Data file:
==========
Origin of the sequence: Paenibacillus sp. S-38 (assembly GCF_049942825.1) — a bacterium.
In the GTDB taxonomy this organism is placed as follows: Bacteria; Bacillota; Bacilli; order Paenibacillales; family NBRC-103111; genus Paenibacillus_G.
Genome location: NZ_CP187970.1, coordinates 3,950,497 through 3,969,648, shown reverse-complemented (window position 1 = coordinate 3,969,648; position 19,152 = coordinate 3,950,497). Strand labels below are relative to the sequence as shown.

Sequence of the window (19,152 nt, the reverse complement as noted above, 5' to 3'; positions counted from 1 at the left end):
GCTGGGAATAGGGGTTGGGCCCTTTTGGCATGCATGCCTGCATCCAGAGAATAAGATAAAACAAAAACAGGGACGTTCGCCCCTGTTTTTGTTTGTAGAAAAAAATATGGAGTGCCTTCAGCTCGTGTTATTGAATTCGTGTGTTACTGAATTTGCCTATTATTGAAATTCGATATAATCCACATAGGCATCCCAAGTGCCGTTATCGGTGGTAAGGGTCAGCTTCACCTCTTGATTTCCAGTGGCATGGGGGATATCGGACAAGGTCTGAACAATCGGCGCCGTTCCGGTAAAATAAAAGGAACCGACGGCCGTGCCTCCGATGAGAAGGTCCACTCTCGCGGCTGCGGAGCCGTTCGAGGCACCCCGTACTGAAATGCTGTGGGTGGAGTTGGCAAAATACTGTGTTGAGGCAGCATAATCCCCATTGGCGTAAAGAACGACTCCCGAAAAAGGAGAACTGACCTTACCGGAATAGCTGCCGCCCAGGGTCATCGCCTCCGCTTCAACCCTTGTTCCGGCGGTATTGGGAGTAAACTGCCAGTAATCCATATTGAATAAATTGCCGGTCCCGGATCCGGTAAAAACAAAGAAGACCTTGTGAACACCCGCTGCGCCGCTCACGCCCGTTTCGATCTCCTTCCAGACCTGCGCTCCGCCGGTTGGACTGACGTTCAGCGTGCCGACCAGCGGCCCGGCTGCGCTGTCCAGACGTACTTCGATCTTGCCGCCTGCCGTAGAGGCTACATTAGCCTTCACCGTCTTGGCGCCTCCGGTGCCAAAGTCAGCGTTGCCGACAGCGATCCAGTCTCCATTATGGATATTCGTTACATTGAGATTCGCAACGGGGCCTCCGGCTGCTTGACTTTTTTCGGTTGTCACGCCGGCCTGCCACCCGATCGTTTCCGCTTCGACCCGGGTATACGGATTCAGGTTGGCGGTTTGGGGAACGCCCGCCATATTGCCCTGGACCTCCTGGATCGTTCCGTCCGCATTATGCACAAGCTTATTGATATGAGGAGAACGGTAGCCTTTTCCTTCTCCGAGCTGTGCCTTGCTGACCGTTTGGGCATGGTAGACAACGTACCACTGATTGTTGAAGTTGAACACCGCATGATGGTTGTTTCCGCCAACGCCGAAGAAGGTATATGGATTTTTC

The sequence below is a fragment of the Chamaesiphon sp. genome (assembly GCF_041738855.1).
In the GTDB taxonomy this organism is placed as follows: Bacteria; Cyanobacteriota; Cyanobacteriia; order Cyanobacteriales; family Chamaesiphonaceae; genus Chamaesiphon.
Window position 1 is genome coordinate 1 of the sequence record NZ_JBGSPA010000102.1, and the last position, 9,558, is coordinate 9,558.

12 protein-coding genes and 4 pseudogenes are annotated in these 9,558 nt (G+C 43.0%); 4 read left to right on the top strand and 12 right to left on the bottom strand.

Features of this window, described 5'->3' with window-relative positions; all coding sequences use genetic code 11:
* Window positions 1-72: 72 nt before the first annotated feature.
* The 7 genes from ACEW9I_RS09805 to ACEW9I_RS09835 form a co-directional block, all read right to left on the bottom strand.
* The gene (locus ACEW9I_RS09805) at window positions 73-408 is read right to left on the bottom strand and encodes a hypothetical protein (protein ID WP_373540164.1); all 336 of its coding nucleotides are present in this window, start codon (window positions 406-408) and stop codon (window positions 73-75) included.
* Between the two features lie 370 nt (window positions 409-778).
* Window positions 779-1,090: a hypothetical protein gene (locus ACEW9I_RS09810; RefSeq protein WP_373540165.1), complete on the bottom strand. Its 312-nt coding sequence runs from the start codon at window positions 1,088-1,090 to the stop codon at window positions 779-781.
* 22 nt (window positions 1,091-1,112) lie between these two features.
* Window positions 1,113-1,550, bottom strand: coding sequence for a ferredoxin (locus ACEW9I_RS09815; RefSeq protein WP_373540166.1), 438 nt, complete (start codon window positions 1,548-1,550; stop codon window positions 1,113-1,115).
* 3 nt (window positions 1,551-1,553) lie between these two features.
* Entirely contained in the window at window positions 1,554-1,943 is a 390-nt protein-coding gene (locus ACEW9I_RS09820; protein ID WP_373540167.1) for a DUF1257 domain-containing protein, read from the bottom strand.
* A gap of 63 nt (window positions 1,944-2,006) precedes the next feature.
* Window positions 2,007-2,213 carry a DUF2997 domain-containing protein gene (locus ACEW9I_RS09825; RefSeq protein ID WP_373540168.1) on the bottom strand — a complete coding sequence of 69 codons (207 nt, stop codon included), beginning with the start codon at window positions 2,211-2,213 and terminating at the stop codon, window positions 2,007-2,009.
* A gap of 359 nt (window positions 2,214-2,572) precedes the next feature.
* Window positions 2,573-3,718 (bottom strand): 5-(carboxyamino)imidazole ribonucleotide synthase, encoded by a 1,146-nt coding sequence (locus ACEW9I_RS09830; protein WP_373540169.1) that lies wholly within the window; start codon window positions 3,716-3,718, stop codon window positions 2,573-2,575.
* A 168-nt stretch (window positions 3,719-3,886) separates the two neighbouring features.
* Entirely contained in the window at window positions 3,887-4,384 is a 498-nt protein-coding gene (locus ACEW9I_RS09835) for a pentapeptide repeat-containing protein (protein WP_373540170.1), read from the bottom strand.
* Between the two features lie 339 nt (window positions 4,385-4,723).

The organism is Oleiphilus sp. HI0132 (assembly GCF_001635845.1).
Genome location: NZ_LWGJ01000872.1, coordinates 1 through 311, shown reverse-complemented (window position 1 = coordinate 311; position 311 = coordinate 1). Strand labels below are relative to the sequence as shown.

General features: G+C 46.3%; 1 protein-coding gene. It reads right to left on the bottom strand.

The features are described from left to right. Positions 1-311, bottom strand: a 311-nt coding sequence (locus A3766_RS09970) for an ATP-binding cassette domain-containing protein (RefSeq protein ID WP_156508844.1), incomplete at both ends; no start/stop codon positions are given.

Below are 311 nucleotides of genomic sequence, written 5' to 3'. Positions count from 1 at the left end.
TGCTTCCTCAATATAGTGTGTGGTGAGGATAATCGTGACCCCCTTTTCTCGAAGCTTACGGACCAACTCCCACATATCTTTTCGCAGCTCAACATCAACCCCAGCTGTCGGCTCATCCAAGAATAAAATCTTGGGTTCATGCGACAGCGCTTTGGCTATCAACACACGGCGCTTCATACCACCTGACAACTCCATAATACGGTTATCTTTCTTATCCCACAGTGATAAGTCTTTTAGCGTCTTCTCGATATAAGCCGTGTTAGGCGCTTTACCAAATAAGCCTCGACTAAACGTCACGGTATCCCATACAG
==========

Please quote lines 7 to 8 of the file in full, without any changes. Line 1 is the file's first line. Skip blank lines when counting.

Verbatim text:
In the GTDB taxonomy this organism is placed as follows: Bacteria; Cyanobacteriota; Cyanobacteriia; order Cyanobacteriales; family Chamaesiphonaceae; genus Chamaesiphon.
Window position 1 is genome coordinate 1 of the sequence record NZ_JBGSPA010000102.1, and the last position, 9,558, is coordinate 9,558.